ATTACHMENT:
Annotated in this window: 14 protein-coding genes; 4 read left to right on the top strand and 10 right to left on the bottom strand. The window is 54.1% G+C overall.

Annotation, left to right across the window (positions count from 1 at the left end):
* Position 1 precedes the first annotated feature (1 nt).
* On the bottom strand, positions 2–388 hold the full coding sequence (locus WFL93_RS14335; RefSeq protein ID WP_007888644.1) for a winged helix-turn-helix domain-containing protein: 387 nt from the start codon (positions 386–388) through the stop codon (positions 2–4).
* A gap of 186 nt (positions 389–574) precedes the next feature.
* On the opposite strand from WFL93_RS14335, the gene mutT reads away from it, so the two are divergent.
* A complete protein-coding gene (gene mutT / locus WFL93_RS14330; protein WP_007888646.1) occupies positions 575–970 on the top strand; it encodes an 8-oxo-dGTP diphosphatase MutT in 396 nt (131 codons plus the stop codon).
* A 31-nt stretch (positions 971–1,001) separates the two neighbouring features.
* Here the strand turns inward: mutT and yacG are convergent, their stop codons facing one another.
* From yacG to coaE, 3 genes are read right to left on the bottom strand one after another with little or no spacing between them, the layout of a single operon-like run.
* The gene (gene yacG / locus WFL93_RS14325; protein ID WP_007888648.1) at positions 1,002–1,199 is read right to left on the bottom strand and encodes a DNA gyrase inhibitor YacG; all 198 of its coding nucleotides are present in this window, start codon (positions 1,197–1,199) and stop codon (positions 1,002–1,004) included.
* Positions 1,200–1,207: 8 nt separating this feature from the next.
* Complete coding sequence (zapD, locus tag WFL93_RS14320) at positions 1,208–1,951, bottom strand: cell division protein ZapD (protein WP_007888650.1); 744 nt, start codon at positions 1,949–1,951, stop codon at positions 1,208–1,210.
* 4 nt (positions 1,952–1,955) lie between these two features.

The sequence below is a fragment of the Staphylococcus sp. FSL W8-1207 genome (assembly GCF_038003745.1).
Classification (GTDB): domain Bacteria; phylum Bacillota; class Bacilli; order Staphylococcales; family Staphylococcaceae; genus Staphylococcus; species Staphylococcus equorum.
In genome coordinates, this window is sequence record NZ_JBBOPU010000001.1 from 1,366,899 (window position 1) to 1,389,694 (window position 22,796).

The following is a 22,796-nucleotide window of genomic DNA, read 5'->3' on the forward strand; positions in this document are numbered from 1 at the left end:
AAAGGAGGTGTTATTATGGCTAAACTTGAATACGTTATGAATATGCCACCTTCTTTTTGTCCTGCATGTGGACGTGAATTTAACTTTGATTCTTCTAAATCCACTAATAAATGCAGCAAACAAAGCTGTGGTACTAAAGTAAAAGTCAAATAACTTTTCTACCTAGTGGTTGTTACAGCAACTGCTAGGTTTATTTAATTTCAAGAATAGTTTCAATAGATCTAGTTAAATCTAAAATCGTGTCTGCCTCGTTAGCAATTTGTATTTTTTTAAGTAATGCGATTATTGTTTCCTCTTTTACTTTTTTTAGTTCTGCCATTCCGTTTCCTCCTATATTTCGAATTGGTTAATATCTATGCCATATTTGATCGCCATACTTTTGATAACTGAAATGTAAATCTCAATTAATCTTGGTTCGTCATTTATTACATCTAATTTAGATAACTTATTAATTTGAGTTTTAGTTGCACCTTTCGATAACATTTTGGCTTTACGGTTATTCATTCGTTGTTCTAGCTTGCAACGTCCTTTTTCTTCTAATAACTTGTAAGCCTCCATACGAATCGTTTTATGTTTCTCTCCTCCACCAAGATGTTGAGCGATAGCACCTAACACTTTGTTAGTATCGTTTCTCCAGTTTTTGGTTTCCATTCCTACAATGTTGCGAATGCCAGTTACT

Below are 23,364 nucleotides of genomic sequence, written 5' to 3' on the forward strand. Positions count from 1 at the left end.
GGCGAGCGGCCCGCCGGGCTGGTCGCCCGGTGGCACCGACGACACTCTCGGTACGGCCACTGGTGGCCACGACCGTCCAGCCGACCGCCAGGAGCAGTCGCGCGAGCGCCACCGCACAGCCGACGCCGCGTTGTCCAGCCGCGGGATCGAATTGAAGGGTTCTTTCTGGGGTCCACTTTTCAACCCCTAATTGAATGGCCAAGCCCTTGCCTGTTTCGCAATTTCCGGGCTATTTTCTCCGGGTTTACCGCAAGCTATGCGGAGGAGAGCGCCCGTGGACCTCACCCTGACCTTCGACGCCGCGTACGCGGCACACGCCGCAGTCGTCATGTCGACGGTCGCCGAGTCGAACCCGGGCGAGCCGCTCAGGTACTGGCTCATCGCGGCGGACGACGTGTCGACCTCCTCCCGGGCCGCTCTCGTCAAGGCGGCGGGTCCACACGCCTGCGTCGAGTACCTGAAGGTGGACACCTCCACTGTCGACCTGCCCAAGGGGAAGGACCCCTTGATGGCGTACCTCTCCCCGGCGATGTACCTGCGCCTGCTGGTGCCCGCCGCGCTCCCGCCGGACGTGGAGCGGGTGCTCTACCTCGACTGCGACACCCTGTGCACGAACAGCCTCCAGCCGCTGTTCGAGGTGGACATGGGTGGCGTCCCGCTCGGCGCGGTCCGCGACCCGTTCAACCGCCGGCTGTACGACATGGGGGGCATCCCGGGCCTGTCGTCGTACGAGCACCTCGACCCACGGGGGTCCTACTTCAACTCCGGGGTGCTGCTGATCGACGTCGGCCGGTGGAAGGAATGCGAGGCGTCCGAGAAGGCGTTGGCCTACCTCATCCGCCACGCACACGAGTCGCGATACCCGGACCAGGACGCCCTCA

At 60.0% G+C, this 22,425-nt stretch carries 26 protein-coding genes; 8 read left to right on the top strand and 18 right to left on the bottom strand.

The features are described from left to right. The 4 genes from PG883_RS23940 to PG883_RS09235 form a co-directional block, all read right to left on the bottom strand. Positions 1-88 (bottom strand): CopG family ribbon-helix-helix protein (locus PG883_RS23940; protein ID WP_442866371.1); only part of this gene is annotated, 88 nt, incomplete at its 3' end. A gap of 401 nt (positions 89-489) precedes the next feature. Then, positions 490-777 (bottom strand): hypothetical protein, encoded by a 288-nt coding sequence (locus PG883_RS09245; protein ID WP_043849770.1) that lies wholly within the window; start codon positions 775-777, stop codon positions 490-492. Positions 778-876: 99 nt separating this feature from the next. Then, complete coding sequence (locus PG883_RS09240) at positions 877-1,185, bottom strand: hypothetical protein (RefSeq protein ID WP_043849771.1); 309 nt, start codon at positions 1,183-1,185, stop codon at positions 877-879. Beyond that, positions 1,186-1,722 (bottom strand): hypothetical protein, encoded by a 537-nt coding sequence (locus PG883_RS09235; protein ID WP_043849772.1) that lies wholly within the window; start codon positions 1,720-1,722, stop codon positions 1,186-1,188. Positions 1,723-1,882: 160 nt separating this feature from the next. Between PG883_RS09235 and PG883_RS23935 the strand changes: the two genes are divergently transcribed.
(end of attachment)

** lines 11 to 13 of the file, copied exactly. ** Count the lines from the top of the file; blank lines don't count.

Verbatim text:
* The gene (gene yacG / locus WFL93_RS14325; protein ID WP_007888648.1) at positions 1,002–1,199 is read right to left on the bottom strand and encodes a DNA gyrase inhibitor YacG; all 198 of its coding nucleotides are present in this window, start codon (positions 1,197–1,199) and stop codon (positions 1,002–1,004) included.
* Positions 1,200–1,207: 8 nt separating this feature from the next.
* Complete coding sequence (zapD, locus tag WFL93_RS14320) at positions 1,208–1,951, bottom strand: cell division protein ZapD (protein WP_007888650.1); 744 nt, start codon at positions 1,949–1,951, stop codon at positions 1,208–1,210.